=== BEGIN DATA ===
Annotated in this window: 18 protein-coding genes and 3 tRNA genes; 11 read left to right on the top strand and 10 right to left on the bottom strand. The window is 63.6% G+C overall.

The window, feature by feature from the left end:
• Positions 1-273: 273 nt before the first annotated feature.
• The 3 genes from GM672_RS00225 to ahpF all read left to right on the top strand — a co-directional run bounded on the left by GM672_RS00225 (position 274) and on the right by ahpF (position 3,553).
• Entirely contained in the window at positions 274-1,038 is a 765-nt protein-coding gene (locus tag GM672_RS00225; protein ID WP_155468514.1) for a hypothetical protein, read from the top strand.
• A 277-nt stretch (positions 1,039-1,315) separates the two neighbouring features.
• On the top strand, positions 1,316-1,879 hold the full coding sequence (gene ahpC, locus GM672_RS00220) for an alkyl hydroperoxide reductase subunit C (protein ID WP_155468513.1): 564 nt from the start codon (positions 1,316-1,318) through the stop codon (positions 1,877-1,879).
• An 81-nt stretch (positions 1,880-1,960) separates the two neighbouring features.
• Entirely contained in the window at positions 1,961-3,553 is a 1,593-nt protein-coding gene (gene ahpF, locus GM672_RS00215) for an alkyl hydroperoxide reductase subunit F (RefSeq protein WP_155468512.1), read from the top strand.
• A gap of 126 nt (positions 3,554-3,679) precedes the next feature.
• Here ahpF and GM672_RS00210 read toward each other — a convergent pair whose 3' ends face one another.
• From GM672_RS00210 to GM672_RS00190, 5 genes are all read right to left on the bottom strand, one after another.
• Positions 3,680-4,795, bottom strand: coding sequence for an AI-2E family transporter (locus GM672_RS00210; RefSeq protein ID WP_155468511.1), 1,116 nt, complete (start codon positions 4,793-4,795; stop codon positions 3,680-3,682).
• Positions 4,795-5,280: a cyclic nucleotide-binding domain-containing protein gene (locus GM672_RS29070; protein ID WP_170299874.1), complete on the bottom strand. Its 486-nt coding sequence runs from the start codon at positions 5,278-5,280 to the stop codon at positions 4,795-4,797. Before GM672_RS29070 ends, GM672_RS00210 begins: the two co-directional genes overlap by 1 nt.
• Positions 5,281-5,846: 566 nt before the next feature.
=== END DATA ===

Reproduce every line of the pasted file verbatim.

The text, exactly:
Annotated in this window: 18 protein-coding genes and 3 tRNA genes; 11 read left to right on the top strand and 10 right to left on the bottom strand. The window is 63.6% G+C overall.

The window, feature by feature from the left end:
• Positions 1-273: 273 nt before the first annotated feature.
• The 3 genes from GM672_RS00225 to ahpF all read left to right on the top strand — a co-directional run bounded on the left by GM672_RS00225 (position 274) and on the right by ahpF (position 3,553).
• Entirely contained in the window at positions 274-1,038 is a 765-nt protein-coding gene (locus tag GM672_RS00225; protein ID WP_155468514.1) for a hypothetical protein, read from the top strand.
• A 277-nt stretch (positions 1,039-1,315) separates the two neighbouring features.
• On the top strand, positions 1,316-1,879 hold the full coding sequence (gene ahpC, locus GM672_RS00220) for an alkyl hydroperoxide reductase subunit C (protein ID WP_155468513.1): 564 nt from the start codon (positions 1,316-1,318) through the stop codon (positions 1,877-1,879).
• An 81-nt stretch (positions 1,880-1,960) separates the two neighbouring features.
• Entirely contained in the window at positions 1,961-3,553 is a 1,593-nt protein-coding gene (gene ahpF, locus GM672_RS00215) for an alkyl hydroperoxide reductase subunit F (RefSeq protein WP_155468512.1), read from the top strand.
• A gap of 126 nt (positions 3,554-3,679) precedes the next feature.
• Here ahpF and GM672_RS00210 read toward each other — a convergent pair whose 3' ends face one another.
• From GM672_RS00210 to GM672_RS00190, 5 genes are all read right to left on the bottom strand, one after another.
• Positions 3,680-4,795, bottom strand: coding sequence for an AI-2E family transporter (locus GM672_RS00210; RefSeq protein ID WP_155468511.1), 1,116 nt, complete (start codon positions 4,793-4,795; stop codon positions 3,680-3,682).
• Positions 4,795-5,280: a cyclic nucleotide-binding domain-containing protein gene (locus GM672_RS29070; protein ID WP_170299874.1), complete on the bottom strand. Its 486-nt coding sequence runs from the start codon at positions 5,278-5,280 to the stop codon at positions 4,795-4,797. Before GM672_RS29070 ends, GM672_RS00210 begins: the two co-directional genes overlap by 1 nt.
• Positions 5,281-5,846: 566 nt before the next feature.